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Pachycereus pringlei
Pachycereus weberi
S. Mexico
Pachycereus
schottii “senita”
S. AZ, Sonora, Baja
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Stenocereus thurberi
Stenocereus
thurberi
S. AZ, Sonora, Baja,
Sinaloa
Espostoa sp.
Pachycereus marginatus
Central Mexico
Ecuador, Peru,
Bolivia
Side Cephalium
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Oreocereus celsianus
Subfamiliy Opuntioideae
Bolivia, Peru,
Argentina
Jointed stems or pads
• Prickly Pears, Chollas, and their relatives
in North and South America
• Jointed Stems
• Barbed Spines
• Glochids Except on Some Chollas
Glochids
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Emerging pads
with true leaves,
and flower buds
Opuntia erinacea
Opuntia aciculata
S. Texas, N.E.
Mexico
Opuntia basilaris
SW U.S., Sonora
W. U.S.
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Opuntia fuliginosa
Opuntia pilifera
S. Mexico
W. Central Mexico
Opuntia ficus-indica
Preparation of Nopales
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Opuntia santa rita
Opuntia pilifera
Opuntia engelmannii
Opuntia
stenopetala
Central
Mexico
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Tephrocactus articulatus v.
papyracanthus
Cylindropuntia bigelovii
Argentina
Cylindropuntia
acanthocarpa
Cylindropuntia
acanthocarpa
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Globular Cacti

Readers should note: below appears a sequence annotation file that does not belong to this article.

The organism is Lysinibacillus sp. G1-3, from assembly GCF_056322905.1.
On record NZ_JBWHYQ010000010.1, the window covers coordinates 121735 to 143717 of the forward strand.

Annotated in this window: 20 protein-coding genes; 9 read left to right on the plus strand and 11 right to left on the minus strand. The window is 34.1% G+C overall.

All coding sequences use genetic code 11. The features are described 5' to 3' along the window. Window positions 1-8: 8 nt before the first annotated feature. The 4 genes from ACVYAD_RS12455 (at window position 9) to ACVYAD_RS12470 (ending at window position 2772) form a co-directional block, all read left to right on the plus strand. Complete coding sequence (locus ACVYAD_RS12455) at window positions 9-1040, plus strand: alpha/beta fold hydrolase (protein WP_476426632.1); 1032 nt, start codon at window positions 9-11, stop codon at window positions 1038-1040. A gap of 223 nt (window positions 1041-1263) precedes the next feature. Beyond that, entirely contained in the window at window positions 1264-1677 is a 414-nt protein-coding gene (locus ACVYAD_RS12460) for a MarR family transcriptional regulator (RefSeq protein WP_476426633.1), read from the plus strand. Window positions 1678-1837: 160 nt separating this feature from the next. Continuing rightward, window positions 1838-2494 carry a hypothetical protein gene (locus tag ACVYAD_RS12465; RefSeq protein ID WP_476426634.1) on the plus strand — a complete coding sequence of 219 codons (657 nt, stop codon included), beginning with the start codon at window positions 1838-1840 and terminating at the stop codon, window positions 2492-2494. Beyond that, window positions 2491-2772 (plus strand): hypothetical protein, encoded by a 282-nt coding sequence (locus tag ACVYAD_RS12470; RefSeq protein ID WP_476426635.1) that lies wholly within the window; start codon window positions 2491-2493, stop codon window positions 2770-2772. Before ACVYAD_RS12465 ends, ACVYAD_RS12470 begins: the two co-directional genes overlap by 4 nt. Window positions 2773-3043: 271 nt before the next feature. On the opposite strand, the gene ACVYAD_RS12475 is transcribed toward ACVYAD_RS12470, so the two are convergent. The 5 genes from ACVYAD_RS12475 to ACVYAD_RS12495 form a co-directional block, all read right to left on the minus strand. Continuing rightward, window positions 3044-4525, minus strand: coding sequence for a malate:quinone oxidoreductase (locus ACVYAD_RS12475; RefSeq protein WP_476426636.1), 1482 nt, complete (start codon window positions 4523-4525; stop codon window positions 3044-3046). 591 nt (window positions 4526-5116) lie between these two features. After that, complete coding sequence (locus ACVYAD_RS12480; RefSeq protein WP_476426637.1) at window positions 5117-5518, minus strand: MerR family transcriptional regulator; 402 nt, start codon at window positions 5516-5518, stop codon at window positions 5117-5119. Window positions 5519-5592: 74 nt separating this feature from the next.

•
•
•
•
Parodia magnifica
Single to Multiple Small Rounded Stems
Flowering at a Young Age
Adaptable to Small Spaces
Popular as Pot Plants
Coryphantha elephantidens
Coryphantha sp.
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Coryphantha macromeris
Thelocactus setispinus
Thelocactus rinconensis
Hedgehogs
•
•
•
•
Echinocereus
SW US and Mexico
Short clusters of stems from the base.
Rich, colorful flowers in Spring.
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Echinocereus pentalophus
N. to Central Mexico
Echinocereus
rigidissimus
E. Sonora
Echinocereus
fendleri v.
boyce thompsonii
Echinocereus nicholii
Sonoran Desert
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Echinocereus stoloniferus
v. tayopensis
Echinocereus
triglochidiatus
E. Sonora, W. Chihuahua
Claret Cup
Barrel Cacti
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•
•
•
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Ferocactus, Echinocactus
Large, Robust Single to Multiple Stems
Bold, Colorful Spines
Usually Large Flowers
Dramatic Additions to a Landscape
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Ferocactus cylindraceus
Sonoran Desert
Ferocactus wislizeni
SW U.S.
N. Mexico
Ferocactus
pilosus
‘stainesii’
N. Central
Mexico
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Ferocactus herrerae
Ferocactus hamatacanthus
Sonora to Durango, Mexico
Ferocactus emoryi
Sonoran Desert,
Baja Calif.
Chihuahuan Desert
Ferocactus emoryi v. rectispinus
Central Baja Calif.
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Ferocactus
glaucescens
Echinocactus
horizonthalonius
Hidalgo
Sonoran and
Chihuahuan
Deserts
Echinocactus
texensis
Tex., New Mex.,
N.E. Mexico
Echinocactus
grusonii
Queretaro
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Echinocactus platyacanthus
Mammillaria
Central Mexico
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•